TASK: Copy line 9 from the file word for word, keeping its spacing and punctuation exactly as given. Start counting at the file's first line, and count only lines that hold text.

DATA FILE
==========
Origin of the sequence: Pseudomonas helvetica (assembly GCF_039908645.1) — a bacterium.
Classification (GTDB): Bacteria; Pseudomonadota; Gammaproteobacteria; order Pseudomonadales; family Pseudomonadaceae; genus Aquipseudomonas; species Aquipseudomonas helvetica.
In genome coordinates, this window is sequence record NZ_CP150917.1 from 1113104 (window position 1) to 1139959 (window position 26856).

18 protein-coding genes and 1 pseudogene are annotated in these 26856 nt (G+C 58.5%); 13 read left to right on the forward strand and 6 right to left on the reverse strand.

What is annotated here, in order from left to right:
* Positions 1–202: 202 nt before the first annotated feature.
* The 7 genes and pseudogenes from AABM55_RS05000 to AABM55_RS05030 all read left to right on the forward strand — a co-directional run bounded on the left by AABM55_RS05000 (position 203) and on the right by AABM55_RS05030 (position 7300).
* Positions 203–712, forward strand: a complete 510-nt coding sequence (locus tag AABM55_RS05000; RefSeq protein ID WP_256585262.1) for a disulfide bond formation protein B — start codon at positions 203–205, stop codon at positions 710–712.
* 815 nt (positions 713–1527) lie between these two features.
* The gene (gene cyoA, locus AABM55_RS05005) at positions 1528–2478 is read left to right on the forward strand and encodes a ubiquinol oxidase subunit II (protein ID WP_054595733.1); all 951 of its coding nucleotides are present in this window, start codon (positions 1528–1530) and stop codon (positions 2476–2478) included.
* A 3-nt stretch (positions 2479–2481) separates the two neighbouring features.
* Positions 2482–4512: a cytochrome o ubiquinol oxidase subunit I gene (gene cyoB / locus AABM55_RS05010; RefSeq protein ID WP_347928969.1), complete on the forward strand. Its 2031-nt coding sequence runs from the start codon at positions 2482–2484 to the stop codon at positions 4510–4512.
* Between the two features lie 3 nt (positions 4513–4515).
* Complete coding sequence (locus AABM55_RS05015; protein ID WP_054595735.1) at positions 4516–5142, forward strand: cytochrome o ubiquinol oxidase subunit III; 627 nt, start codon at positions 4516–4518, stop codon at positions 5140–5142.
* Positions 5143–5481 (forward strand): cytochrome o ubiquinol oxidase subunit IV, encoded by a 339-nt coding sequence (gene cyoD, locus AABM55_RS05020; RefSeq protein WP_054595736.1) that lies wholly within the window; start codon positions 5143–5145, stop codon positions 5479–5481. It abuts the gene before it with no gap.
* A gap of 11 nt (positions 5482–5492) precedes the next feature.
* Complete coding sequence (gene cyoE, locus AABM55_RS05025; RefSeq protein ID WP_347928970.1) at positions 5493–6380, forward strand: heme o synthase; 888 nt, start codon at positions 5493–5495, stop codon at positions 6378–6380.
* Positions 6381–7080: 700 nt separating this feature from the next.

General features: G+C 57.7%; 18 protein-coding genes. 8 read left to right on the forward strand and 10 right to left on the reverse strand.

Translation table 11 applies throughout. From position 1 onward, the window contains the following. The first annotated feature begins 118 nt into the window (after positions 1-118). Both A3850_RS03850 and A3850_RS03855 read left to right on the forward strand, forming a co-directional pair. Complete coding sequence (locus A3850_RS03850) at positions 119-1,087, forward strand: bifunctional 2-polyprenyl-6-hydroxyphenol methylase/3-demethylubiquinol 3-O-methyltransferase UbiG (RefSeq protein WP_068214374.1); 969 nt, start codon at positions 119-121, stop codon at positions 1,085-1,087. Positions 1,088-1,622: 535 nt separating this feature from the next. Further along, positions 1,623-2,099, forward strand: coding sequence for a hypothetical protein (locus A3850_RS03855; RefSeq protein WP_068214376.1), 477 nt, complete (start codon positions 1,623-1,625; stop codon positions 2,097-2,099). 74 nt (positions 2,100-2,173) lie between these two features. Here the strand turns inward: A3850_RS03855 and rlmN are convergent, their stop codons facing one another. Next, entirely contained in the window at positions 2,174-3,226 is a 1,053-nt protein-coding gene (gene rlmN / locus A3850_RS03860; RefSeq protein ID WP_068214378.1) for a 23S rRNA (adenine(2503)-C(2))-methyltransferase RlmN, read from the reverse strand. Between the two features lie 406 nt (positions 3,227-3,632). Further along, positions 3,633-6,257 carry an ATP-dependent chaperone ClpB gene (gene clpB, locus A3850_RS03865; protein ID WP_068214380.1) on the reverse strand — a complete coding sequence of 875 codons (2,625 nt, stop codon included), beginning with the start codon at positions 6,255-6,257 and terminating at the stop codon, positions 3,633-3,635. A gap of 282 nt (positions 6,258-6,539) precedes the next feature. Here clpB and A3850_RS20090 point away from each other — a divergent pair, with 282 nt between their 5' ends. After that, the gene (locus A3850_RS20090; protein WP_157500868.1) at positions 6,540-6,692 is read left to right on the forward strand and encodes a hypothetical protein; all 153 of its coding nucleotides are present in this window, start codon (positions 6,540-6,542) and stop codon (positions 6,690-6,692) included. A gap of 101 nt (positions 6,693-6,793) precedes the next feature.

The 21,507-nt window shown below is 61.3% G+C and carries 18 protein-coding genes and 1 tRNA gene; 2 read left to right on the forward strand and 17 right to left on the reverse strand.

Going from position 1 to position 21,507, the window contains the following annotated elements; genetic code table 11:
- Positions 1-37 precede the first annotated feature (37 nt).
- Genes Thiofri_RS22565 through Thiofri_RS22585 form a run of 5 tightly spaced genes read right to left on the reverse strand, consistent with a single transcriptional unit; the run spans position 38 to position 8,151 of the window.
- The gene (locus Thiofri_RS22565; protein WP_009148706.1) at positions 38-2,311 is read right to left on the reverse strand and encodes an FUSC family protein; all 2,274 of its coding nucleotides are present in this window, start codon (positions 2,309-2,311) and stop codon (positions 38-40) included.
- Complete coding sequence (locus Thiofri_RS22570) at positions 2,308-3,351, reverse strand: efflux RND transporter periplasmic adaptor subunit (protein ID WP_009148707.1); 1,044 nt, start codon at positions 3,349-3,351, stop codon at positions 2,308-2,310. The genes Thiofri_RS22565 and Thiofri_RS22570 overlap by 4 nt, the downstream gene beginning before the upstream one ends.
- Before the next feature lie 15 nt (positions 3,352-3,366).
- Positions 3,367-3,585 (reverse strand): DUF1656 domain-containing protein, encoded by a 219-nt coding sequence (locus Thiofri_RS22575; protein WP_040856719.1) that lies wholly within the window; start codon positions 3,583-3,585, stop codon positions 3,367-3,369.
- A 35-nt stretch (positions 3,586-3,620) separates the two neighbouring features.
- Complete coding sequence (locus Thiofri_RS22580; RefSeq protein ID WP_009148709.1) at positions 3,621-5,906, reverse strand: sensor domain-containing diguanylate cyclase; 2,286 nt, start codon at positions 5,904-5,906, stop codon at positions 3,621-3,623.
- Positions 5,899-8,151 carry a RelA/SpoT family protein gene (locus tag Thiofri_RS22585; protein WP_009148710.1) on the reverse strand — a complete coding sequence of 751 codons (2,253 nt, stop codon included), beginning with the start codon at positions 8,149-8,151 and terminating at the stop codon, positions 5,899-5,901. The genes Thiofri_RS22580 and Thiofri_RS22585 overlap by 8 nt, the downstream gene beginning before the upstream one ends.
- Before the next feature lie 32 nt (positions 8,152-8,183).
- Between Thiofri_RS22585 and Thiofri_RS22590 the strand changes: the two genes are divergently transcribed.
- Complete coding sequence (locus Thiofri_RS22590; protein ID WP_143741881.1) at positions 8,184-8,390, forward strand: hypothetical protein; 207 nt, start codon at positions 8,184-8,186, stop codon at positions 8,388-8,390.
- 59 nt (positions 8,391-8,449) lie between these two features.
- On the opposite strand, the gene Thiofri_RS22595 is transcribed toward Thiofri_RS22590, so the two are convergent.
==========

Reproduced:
* 815 nt (positions 713–1527) lie between these two features.